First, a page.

2013 WNAAA Scholarship Winner: Second Place

The Role Ag Aviation Has Played in Shaping My Life
Author:  By Brittany Kerr
Henry Ford once said, “When everything seems to be going against you, remember that the airplane takes off against the wind, not with it.” 
I didn’t grow up in a flying family. While I had a great uncle who was an ag pilot in the 1950s, my only experiences with ag aviation were admiring local ag pilots as they artfully flew around my family’s farm and a sixth grade field trip to the local airport for plane rides with our teacher’s husband, a local ag pilot. From that point on, I knew I wanted to fly. Secretly, I dreamed of becoming a pilot but assumed that this goal was out of reach without any personal ties to aviation. Instead, I settled for eagerly awaiting mornings when the buzz of a turbine ag plane flying overhead would signal the beginning of another summer day. 
On the last day of junior high, I took my first solo flight in an unconventional manner. At age 14, I was involved in a car accident where I was ejected through the front windshield of the vehicle. This solo endeavor earned me a medevac flight to a local trauma center and left me with the realization that life is too short to be unhappy. From that point forward, I embarked on a personal quest to find a career that I truly loved. 
As I neared the end of college, my mind began to fill with panic. Instead of being excited about moving on to Physician Assistants’ school, I was overwhelmed with dread. I couldn’t imagine another two years of school, let alone beginning a career I knew I wouldn’t enjoy. A week before college graduation, much to my parents’ dismay, I declined PA school admission and made plans to move home to the family farm so I could help manage our operation while my grandparents struggled with health issues. As a temporary job, I agreed to work in the office of a local aerial applicator while another employee went on maternity leave. That was in 2010 and today, I’m still here. 
From my very first day on the job, I knew I’d found the industry I wanted to spend my career in. I instantly loved every aspect of the environment—the smell of jet fuel in the mornings, the sight of an Air Tractor on the horizon and the sound of a turbine engine on a summer evening. I began looking forward to waking up every morning so I could get to the airport.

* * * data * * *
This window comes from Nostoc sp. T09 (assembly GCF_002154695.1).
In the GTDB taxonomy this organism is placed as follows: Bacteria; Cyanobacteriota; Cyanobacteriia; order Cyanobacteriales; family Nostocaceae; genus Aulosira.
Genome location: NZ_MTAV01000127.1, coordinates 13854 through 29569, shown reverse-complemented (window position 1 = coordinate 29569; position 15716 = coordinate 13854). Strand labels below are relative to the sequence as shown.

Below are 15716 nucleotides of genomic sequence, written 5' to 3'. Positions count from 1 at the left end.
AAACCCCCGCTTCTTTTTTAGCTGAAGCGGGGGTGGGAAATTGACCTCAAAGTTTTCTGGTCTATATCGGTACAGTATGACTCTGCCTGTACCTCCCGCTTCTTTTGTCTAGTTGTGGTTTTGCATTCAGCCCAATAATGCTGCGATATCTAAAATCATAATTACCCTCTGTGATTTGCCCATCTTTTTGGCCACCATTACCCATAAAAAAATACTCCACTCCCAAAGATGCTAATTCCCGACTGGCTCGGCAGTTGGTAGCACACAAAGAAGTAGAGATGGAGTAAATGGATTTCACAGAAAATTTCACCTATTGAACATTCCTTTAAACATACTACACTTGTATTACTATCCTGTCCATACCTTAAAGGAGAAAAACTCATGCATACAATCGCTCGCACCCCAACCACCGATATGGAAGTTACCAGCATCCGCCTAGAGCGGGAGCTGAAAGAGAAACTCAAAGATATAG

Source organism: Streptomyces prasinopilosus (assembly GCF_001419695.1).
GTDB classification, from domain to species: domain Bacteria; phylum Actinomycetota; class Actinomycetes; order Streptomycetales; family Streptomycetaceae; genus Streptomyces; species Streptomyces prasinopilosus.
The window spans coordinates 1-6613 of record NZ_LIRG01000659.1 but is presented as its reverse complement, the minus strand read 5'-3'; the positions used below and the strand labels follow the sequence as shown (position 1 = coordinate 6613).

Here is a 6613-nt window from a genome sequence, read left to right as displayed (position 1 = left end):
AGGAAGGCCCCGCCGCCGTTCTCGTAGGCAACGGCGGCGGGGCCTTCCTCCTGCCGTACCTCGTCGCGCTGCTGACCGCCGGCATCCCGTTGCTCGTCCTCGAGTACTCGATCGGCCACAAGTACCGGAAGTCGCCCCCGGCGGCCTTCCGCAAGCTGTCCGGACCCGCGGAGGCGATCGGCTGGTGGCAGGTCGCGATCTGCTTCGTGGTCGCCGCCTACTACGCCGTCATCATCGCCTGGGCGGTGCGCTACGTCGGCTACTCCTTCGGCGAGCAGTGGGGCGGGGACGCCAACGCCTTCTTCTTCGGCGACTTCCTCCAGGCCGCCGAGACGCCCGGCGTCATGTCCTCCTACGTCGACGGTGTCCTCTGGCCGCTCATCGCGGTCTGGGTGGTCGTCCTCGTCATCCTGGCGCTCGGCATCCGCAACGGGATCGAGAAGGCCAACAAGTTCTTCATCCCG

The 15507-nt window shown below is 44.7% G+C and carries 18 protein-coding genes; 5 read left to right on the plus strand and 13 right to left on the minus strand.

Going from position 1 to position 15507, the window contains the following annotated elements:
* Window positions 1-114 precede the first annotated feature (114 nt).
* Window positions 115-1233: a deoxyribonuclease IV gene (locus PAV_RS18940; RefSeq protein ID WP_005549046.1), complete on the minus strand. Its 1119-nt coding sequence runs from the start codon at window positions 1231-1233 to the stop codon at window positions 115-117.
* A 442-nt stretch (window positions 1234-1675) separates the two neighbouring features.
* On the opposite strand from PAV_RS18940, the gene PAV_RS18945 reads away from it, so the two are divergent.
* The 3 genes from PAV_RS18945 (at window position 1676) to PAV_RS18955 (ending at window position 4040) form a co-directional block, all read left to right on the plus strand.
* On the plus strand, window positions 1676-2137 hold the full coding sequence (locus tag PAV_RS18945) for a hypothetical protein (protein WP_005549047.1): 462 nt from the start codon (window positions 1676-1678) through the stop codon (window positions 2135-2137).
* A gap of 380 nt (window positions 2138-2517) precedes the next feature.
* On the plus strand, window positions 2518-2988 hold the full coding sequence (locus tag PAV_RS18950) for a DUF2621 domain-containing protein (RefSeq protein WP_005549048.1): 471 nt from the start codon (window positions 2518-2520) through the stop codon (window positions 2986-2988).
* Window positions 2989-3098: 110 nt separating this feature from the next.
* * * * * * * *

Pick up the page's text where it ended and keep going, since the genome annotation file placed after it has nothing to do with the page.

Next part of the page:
To me, ag aviation isn’t just a career, it’s become a way of life. I went from being told that my dreams were out of reach and that agriculture couldn’t be a part of my career to being a private pilot who has the privilege of spending each day helping applicators and producers work to feed the world’s growing population. I went from feeling as if I’d spend every day of my working life in a job that I didn’t enjoy to making plans to devote the rest of my career to furthering our industry. 
Most importantly, agricultural aviation has given me a place where I know I truly belong. For so many years, it seemed as if everything was going against me. I struggled to find my purpose and path. Surrounded by my airport family, I have been given the strength and support to face personal and professional challenges head on, using the skills I have developed in this industry to take to the skies with dignity and the reassurance that no matter how distant a goal may seem, it can be achieved. 
In life, we all may follow a different heading and face turbulence from time to time. Agricultural aviation has helped me plot a course for the future and I can’t imagine my life any other way. ♦
Brittany Kerr is a private pilot from Highmore, S.D. She is employed as an agronomist and aerial relations specialist with NCFE Custom Air LLC. After graduating from South Dakota State University with a Bachelor’s Degree in Biology and Chemistry, Brittany returned home to manage the family farm and custom combining operation alongside her father and grandfather. She has worked full time in the agricultural aviation industry since 2010. Brittany graduated with a Master’s Degree in Agriculture from the University of Nebraska-Lincoln in December 2013. Her degree specialty is aviation and her thesis focused on risk management and professional operating standards within agricultural aviation.